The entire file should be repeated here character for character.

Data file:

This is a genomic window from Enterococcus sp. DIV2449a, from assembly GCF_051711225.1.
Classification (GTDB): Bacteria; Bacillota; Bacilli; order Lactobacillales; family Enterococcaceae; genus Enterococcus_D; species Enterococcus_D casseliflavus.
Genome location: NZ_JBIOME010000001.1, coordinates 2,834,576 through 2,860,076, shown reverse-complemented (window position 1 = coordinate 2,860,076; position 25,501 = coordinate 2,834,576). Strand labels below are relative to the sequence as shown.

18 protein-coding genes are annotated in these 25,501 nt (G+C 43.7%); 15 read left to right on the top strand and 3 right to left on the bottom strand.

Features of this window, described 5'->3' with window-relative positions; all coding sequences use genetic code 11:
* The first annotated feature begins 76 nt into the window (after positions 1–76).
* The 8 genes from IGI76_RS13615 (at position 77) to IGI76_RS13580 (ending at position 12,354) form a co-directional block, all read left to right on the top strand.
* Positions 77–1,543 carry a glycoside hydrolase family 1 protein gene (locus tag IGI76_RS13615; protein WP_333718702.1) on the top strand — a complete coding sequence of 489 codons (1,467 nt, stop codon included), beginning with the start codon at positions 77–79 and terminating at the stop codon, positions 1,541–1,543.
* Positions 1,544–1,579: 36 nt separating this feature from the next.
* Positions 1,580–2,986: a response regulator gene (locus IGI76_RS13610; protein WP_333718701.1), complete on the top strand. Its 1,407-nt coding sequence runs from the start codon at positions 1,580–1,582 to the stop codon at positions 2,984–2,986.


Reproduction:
This is a genomic window from Enterococcus sp. DIV2449a, from assembly GCF_051711225.1.
Classification (GTDB): Bacteria; Bacillota; Bacilli; order Lactobacillales; family Enterococcaceae; genus Enterococcus_D; species Enterococcus_D casseliflavus.
Genome location: NZ_JBIOME010000001.1, coordinates 2,834,576 through 2,860,076, shown reverse-complemented (window position 1 = coordinate 2,860,076; position 25,501 = coordinate 2,834,576). Strand labels below are relative to the sequence as shown.

18 protein-coding genes are annotated in these 25,501 nt (G+C 43.7%); 15 read left to right on the top strand and 3 right to left on the bottom strand.

Features of this window, described 5'->3' with window-relative positions; all coding sequences use genetic code 11:
* The first annotated feature begins 76 nt into the window (after positions 1–76).
* The 8 genes from IGI76_RS13615 (at position 77) to IGI76_RS13580 (ending at position 12,354) form a co-directional block, all read left to right on the top strand.
* Positions 77–1,543 carry a glycoside hydrolase family 1 protein gene (locus tag IGI76_RS13615; protein WP_333718702.1) on the top strand — a complete coding sequence of 489 codons (1,467 nt, stop codon included), beginning with the start codon at positions 77–79 and terminating at the stop codon, positions 1,541–1,543.
* Positions 1,544–1,579: 36 nt separating this feature from the next.
* Positions 1,580–2,986: a response regulator gene (locus IGI76_RS13610; protein WP_333718701.1), complete on the top strand. Its 1,407-nt coding sequence runs from the start codon at positions 1,580–1,582 to the stop codon at positions 2,984–2,986.